Chronic Obstructive Pulmonary Disease Is Associated with Epigenome-Wide Differential Methylation in BAL Lung Cells.

Eriksson Ström J, Kebede Merid S, Pourazar J, Blomberg A, Lindberg A, Ringh MV, Hagemann-Jensen M, Ekström TJ, Behndig AF, Melén E

Am J Respir Cell Mol Biol 66 (6) 638-647 [2022-06-00; online 2022-03-15]

DNA methylation patterns in chronic pulmonary obstructive disease (COPD) might offer new insights into disease pathogenesis. To assess methylation profiles in the main COPD target organ, we performed an epigenome-wide association study on BAL cells. Bronchoscopies were performed in 18 subjects with COPD and 15 control subjects (ex- and current smokers). DNA methylation was measured using the Illumina MethylationEPIC BeadChip Kit, covering more than 850,000 CpGs. Differentially methylated positions (DMPs) were examined for 1) enrichment in pathways and functional gene relationships using the Kyoto Encyclopedia of Genes and Genomes and Gene Ontology, 2) accelerated aging using Horvath's epigenetic clock, 3) correlation with gene expression, and 4) colocalization with genetic variation. We found 1,155 Bonferroni-significant (P < 6.74 × 10-8) DMPs associated with COPD, many with large effect sizes. Functional analysis identified biologically plausible pathways and gene relationships, including enrichment for transcription factor activity. Strong correlation was found between DNA methylation and chronological age but not between COPD and accelerated aging. For 79 unique DMPs, DNA methylation correlated significantly with gene expression in BAL cells. Thirty-nine percent of DMPs were colocalized with COPD-associated SNPs. To the best of our knowledge, this is the first epigenome-wide association study of COPD on BAL cells, and our analyses revealed many differential methylation sites. Integration with mRNA data showed a strong functional readout for relevant genes, identifying sites where DNA methylation might directly affect expression. Almost half of DMPs were colocated with SNPs identified in previous genome-wide association studies of COPD, suggesting joint genetic and epigenetic pathways related to disease.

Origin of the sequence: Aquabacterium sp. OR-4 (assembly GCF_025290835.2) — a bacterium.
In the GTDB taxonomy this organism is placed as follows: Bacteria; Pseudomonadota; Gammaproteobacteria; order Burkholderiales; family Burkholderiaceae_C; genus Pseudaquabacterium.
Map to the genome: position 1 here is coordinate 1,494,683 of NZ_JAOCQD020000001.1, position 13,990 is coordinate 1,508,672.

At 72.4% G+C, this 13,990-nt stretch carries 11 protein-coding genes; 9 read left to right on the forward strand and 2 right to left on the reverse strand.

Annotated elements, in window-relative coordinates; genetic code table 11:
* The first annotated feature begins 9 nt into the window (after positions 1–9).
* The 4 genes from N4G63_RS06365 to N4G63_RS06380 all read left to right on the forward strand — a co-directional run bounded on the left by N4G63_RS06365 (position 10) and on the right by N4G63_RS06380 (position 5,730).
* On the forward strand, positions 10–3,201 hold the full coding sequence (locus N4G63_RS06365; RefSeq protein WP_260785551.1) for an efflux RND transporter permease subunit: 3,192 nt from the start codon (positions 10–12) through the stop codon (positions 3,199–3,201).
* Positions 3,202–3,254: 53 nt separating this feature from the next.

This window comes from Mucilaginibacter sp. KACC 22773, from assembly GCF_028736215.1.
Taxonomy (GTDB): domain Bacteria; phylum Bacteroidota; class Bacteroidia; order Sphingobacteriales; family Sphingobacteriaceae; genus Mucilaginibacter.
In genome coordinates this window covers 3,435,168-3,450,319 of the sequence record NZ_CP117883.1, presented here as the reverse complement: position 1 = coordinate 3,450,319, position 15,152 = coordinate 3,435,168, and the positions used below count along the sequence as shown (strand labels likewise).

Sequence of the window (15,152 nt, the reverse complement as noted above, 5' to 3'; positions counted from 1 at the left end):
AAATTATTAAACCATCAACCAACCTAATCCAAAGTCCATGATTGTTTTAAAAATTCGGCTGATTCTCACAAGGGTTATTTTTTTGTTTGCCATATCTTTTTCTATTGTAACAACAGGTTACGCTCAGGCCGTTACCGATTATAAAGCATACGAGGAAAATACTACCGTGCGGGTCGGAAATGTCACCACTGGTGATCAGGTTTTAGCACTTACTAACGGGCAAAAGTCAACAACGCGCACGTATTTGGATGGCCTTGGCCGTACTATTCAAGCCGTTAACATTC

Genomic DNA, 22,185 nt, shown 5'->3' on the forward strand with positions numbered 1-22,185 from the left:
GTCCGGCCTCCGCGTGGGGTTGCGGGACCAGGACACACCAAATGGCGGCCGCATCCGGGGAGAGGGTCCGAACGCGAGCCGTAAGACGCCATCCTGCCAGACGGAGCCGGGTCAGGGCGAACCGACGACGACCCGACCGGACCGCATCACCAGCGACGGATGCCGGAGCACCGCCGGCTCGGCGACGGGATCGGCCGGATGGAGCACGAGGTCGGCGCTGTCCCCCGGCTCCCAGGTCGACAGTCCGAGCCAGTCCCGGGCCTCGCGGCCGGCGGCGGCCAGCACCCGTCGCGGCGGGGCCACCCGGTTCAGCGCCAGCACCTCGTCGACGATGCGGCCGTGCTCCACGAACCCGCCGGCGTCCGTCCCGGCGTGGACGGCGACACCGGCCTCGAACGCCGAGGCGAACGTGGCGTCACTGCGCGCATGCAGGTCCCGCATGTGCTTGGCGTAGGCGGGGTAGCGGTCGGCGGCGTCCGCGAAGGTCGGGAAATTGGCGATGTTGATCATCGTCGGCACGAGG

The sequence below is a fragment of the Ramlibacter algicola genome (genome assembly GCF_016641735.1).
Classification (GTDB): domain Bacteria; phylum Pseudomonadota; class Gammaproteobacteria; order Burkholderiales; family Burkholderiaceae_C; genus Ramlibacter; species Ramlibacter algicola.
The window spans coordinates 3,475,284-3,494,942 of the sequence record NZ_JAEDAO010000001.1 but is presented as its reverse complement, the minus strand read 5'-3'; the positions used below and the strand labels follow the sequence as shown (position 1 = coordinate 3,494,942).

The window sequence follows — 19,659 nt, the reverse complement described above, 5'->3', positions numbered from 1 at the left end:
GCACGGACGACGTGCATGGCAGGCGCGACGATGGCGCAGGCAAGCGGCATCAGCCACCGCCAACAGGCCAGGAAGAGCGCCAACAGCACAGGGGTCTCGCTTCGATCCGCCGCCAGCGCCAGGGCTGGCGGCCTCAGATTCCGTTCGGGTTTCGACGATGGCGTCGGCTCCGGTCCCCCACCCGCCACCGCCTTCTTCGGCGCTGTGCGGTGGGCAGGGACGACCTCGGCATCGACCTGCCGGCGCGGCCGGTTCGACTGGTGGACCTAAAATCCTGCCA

NGI SNP genotyping [Service]

NGI Uppsala (SNP&SEQ Technology Platform) [Service]

National Genomics Infrastructure [Service]

PubMed 35286818

DOI 10.1165/rcmb.2021-0403OC

Crossref 10.1165/rcmb.2021-0403OC

pmc: PMC9163645


Publications 7.2.7